The Melbourne Declaration

I was just e-mailed a [press release]( regarding a recent *Advancing ADL through Global Collaboration Forum* where a number of sessions were held discussing international direction and agreed action with regard to SCORM and other advanced distributed learning technologies.

**The Melbourne Declaration** summarises the outcomes of those discussions:

>The U.S. Department of Defense sponsored the Advanced Distributed Learning (ADL) Initiative in 1997 with the goal of enabling the highest quality education and training, delivered anytime, anywhere. The ADL’s models are now widely adopted in many different contexts and sectors for implementing technology-based learning on a global scale.
>In celebrating this achievement, the Melbourne Forum, *Advancing ADL through Global Collaboration*, endorses the following points as a means of creating and maintaining **momentum** for the further international advancement, development and deployment of advanced learning technology initiatives:
>* Scalable and sustainable infrastructure is of critical importance in fulfilling the many visions for teaching, learning, education, training and performance support.
>* Global interoperability based on open standards, is key to achieving scaleable and sustainable infrastructure.
>* An international collaborative approach will optimise the advancement, development and maintenance of this infrastructure.
>* The current ADL community has provided some of the foundation stones for building this infrastructure.
>* The continuing involvement of the U.S. ADL Initiative will be critical to any collaborative venture.
>* The formation of a global steward is an effective means to realise the above.
>* An international stewardship organisation shall be established and become fully functional within a three year period.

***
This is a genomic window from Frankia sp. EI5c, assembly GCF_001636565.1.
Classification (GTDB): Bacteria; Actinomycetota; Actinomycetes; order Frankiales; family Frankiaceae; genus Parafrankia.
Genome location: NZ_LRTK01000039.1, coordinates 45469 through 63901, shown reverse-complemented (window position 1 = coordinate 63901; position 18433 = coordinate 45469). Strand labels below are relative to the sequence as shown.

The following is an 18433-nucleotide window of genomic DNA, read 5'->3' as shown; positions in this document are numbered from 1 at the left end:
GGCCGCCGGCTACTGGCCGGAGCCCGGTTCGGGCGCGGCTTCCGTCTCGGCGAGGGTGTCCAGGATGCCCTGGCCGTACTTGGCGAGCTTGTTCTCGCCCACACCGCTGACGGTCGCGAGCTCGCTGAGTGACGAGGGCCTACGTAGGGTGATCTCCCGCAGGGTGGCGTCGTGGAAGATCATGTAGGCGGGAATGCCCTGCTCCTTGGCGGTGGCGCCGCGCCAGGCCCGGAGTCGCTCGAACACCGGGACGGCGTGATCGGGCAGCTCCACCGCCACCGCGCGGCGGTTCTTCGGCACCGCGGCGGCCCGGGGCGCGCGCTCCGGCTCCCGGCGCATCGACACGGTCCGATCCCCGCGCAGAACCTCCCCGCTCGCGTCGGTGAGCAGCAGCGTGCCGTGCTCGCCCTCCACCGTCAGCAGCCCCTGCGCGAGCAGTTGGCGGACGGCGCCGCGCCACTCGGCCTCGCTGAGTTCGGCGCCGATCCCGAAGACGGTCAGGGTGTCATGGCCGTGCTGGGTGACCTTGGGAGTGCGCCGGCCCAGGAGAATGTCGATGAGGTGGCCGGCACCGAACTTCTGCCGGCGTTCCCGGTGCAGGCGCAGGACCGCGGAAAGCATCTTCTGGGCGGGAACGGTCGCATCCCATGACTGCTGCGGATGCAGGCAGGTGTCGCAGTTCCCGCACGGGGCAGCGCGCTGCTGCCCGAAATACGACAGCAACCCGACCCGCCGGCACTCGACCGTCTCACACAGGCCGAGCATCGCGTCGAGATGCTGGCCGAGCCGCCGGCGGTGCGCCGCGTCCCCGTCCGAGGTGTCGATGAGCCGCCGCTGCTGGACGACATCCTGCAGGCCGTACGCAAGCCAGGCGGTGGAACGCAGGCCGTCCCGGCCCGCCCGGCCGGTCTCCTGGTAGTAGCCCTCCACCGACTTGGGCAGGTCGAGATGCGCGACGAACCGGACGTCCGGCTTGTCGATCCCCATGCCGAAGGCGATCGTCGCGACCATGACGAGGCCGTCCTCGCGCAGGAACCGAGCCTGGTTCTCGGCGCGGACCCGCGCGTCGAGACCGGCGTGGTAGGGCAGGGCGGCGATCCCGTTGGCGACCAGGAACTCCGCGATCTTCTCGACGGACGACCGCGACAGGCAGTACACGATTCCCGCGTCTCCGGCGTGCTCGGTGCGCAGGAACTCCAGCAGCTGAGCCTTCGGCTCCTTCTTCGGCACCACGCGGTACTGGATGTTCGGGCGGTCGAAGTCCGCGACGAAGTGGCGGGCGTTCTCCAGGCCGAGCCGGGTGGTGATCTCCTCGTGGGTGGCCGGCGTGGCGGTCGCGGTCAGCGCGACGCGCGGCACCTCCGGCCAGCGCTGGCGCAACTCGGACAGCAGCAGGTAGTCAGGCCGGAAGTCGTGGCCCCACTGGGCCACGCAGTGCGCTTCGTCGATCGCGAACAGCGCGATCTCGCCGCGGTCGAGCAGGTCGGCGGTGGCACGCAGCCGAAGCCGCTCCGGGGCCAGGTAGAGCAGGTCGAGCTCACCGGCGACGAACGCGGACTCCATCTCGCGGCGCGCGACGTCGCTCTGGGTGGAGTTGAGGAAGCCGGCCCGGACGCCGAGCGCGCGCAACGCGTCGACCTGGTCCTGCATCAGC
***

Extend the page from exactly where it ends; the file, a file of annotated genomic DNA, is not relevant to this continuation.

>* The U.S. ADL Initiative in collaboration with the international community will convene, as soon as possible, an Interim Working Group to develop a planning framework and timetable for the creation and commissioning of the proposed international stewardship organisation.

So what does this mean for the future of SCORM?

Well, not being privvy to the background conversations that took place to draft this declaration, it’s pretty transparent that the US Department of Defense (DoD), which funds the ADL Initiative, doesn’t intend to give up SCORM and its related technologies. I think that this paves the road to further advance the big picture of creating a global interoperable infrastructure for advanced distributed learning.

If anyone remembers my Friday session at MAX 2005, I talked about looking at SCORM not as an ends for training and development, but as a means for interoperable communication so that one could create *content* that would run in any environment, free and clear of the server technologies used to facilitate the hosting environment

Given this context, the future for SCORM could be pretty bright.

You may have noticed that the term *ADL* is used quite a bit in the Melbourne Declaration. Having worked on the ADL Initiative for the past two years, I can say that [Albert Ip’s discussion of the different meanings of “ADL”]( is meaningful. He writes:

>Three meanings to the term “ADL” need to be clear to understand the “Melbourne Declaration”. ADL may refer to the US Department of Defence funded ADL initiative. The term may also mean the vision and/or infrastructure of advanced distributed learning. Yet another meaning may refer to the community which supported, adopted and have given input to the vision. At this point in time, it was agreed that the what as in “Stewardship of What” referred to in [Robby [Robson]’s paper]( should be deferred. Instead, the discussion was focussed on creating a sustainable global stewardship.

e-learning, scorm, melbourne declaration